My thesis tied directly into these interests. I conducted comparative research in front of a panel of dancers and non-dancers, showing a live performance followed by a dance film of the same choreography. This study was immensely important to my research due to the overwhelming response that was received by the panel. The conversations that were shared fluctuated from the saturation of color on the screen, the texture of sound; and hearing the live, breathing, moving body. Separately, other topics discussed were social media’s role in keeping dance audiences alive and the convenience of watching dance on the internet. This research became not about finding an answer of which is best, but about the conversations that this topic awakened and building a community within the genre where all voices would be heard.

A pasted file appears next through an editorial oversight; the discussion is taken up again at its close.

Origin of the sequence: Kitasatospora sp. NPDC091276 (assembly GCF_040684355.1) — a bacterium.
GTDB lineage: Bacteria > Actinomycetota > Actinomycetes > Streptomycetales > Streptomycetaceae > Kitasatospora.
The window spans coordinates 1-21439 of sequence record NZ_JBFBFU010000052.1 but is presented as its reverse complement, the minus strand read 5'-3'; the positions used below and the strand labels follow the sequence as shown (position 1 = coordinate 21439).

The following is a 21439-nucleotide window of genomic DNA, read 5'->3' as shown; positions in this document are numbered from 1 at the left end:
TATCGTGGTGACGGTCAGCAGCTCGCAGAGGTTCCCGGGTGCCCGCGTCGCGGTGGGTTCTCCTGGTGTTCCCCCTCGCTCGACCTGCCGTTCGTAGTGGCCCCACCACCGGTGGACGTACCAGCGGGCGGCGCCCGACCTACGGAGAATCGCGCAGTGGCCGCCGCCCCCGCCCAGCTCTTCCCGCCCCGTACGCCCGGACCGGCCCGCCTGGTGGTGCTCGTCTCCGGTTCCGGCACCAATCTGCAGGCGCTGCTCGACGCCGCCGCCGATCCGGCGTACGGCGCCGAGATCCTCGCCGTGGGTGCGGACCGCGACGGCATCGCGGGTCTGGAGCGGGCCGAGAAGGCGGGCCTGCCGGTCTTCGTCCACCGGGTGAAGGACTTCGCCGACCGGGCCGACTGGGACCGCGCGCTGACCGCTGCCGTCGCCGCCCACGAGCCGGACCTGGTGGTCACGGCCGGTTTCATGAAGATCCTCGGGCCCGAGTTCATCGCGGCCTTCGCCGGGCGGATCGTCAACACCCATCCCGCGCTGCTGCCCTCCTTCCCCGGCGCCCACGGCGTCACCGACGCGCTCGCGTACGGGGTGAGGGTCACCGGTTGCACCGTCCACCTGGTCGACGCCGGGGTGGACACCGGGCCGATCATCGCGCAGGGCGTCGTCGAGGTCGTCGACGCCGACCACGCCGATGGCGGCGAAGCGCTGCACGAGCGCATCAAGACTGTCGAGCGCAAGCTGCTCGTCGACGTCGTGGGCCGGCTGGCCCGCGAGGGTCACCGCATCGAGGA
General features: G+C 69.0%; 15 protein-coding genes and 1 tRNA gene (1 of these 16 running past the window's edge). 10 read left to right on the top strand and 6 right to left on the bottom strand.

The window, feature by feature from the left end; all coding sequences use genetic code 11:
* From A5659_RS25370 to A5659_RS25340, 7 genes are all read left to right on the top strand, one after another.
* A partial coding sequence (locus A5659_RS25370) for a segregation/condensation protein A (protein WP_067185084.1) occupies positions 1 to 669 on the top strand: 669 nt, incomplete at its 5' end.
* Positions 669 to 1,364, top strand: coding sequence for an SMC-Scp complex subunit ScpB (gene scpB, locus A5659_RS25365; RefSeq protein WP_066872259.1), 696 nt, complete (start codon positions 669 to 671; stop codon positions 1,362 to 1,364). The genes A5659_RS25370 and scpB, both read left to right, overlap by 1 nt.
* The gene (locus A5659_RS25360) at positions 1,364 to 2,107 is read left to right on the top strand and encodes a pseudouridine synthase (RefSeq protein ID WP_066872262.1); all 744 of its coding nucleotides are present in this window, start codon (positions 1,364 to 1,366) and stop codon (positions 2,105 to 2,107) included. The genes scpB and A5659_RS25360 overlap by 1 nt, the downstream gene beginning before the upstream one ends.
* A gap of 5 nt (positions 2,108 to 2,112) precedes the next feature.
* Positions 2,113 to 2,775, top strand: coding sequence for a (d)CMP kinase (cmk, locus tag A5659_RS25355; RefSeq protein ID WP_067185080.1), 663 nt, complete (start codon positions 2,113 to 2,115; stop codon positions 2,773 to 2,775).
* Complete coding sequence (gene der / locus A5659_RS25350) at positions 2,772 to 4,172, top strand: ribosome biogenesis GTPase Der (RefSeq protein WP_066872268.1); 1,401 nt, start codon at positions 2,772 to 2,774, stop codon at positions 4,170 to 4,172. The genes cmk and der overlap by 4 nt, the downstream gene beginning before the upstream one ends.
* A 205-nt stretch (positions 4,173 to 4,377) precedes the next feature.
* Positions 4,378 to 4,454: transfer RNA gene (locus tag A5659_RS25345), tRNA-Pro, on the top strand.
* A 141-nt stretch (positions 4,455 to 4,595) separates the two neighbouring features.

In an attempt to take these conversations with me into my Thesis work, I focused specifically on the perspectives one has while watching performance and how it affects the senses of the eyes and ears. In a proscenium theatre setting, the viewer has control over what he/she chooses to look at in a live performance, but we take away that control when creating Screendance. We dictate what the viewer sees though filming and also within the edit. For example, while a viewer can experience full bodies on stage and watch a duet in its entirety, an editor can choose to isolate the intimacy of the dancers’ hands in the duet and then cut to their legs, eliminating the choice of where the viewer should look. While I believe that this ability is important for video dance, I was aiming to replicate the spatial flow of live performance on the screen by separating the film across multiple monitors. By negating the condensed option of the entire performance on one screen and expanding it, I played with viewer’s choice to look where they desire over the entire landscape. Multiple movement sequences happened at once, giving the power back to the viewer to activate their senses and let their natural perspective materialize. Using a separate, but natural soundscape for each monitor will amplify the environment in the film and connect the performers to the audience through breath and sound of movement. Separately, I left Formalism for Realism in an additional film showing the first person perspective of the dancers performing the piece, using action cameras attached to each dancer’s body. This perspective showed motion from the inside, perpetuating a kinesthetic viewership for the audience.